Encinitas adopts regulations to temper impacts of late-night drinking

Bar and restaurant group presents plan at meeting, “secret shoppers” and private security patrols are some of the actions already taken 

ENCINITAS — Councilmembers unanimously passed several pieces of legislation at Wednesday night’s meeting to address what some residents say has become an unruly bar scene in the downtown area.

Council also voted to consider stricter performance measures for all alcohol-serving bars and restaurants at a later date.

Previously, the city’s planning director had the power to OK minor-use permits for new alcohol-serving establishments, but no longer. As a result of the City Council vote, the Planning Commission must approve all permits for all new bars and restaurants.

Because the commission’s meetings are public, residents will have a greater chance to weigh in on applications.

Following another councilmember vote, businesses applying for a permit to sell alcohol will have to complete an operational management plan. The management plan must contain information about occupancy limits, strategies for noise mitigation and other details as a condition for the permit.

Failure to comply with the management plan would result in “enforceable actions,” according to the city’s staff report.

And due to a 3-2 vote, with councilmembers Mark Muir and Kristin Gaspar opposed, city staff members will develop what’s known as a deemed-approved ordinance for later consideration.

Bars and restaurants that obtained liquor licenses prior to the city’s requirement for a use permit face fewer restrictions. The inability to regulate grandfathered establishments has prompted cities to turn to a deemed-approved program.

A deemed-approved ordinance would place tighter rules on both new and old alcohol-serving businesses by establishing performance standards.

A business that violates the standards would have to go through a hearing process with the city.

If the violations continue, a public hearing would be scheduled, and in extreme cases the business would be forced to close. This week, El Cajon became the 21st California city to adopt a deemed-approved ordinance. City Planning Director Jeff Murphy said it took El Cajon nine months to draft its ordinance.

Gaspar said developing the ordinance demands pulling staff off of other projects that are a priority right now, including updating the city’s housing element.

Gaspar also said she’s pleased by the progress of the Encinitas Hospitality Association, a new nonprofit made up of 28 bar and restaurant owners. The association outlined its accomplishments thus far and its goals for the future in a presentation at the meeting.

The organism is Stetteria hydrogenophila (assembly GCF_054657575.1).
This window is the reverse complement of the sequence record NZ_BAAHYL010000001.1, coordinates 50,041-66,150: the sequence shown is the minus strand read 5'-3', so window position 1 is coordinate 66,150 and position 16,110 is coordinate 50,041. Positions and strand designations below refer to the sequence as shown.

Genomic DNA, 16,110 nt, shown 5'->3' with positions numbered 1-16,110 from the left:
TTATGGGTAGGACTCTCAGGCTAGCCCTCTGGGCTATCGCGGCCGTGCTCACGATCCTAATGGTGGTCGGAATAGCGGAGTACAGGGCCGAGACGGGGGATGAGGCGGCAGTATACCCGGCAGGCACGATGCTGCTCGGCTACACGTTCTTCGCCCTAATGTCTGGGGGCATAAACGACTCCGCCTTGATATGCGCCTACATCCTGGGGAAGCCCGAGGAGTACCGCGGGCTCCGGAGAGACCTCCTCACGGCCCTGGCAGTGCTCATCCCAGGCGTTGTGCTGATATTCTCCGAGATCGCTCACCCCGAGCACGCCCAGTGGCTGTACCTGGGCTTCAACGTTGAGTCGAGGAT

Proposing tougher regulations like a deemed-approved ordinance would make the association less inclined to work with the city, Gaspar said.

“Right now, in the Encinitas Hospitality Association, we certainly have a partner,” Gaspar said. “And I do want to commend them for coming together in a very short period of time.”

But Deputy Mayor Lisa Shaffer said the ordinance goes “hand-in-hand” with the association’s purpose.

“If EHA members do what they say they’re going to do, a deemed-approved ordinance protects them from the bad apples that might not be following the guidelines that EHA has developed,” Shaffer said.

The deemed-approved ordinance will be brought before the City Council at an undetermined date.

Last month, the City Council gave the association 45 days to come up with a plan of action.

Danielle Yee, spokeswoman for the association, said the group has worked to assuage residents’ concerns over late-night drinking.

Listing some of the actions they’ve taken, she said the group held its first public meeting, launched a forum on its website for residents to relay concerns and created a “secret shopper” program for inspectors to make recommendations on how bars can improve security.

Yee also noted the association contracted with a private security firm that patrols downtown in a car on weekends from 11 p.m. to 3 a.m.

During a break in the City Council meeting, she elaborated that the patrols keep an eye out for public drunkenness and other illegal behavior from J Street to C Street along Coast Highway 101. Yet the patrol vehicle will likely expand its route in the coming weeks to deal with complaints outside that area.

Security guards that are part of the firm can’t arrest people or issue citations. They remind people to be quiet and contact the Sheriff’s Department when necessary, she said.

Many businesses within the association are chipping in to fund the security firm, with the bars open latest and nearest to the patrol area paying the most, Yee noted.

Yee believes the efforts have paid off; a resident emailed the association noting she’s slept better recently thanks to what it’s done.

Council members largely said they liked what they’ve seen from the group so far. But they worried about the association’s staying power. And they said the group needs to come up with concrete benchmarks for measuring its success in the future.

Resident Shirley Finch said the association is encouraging, but its plan is mainly talk at this point.

She urged the City Council to adopt a deemed-approved ordinance to hold bar and restaurant owners’ “feet to the fire.”

The association will present to City Council again, but a date wasn’t set.

As well as the other motions that passed, the city directed staff to bring back an analysis on restricting so-called party buses.

 

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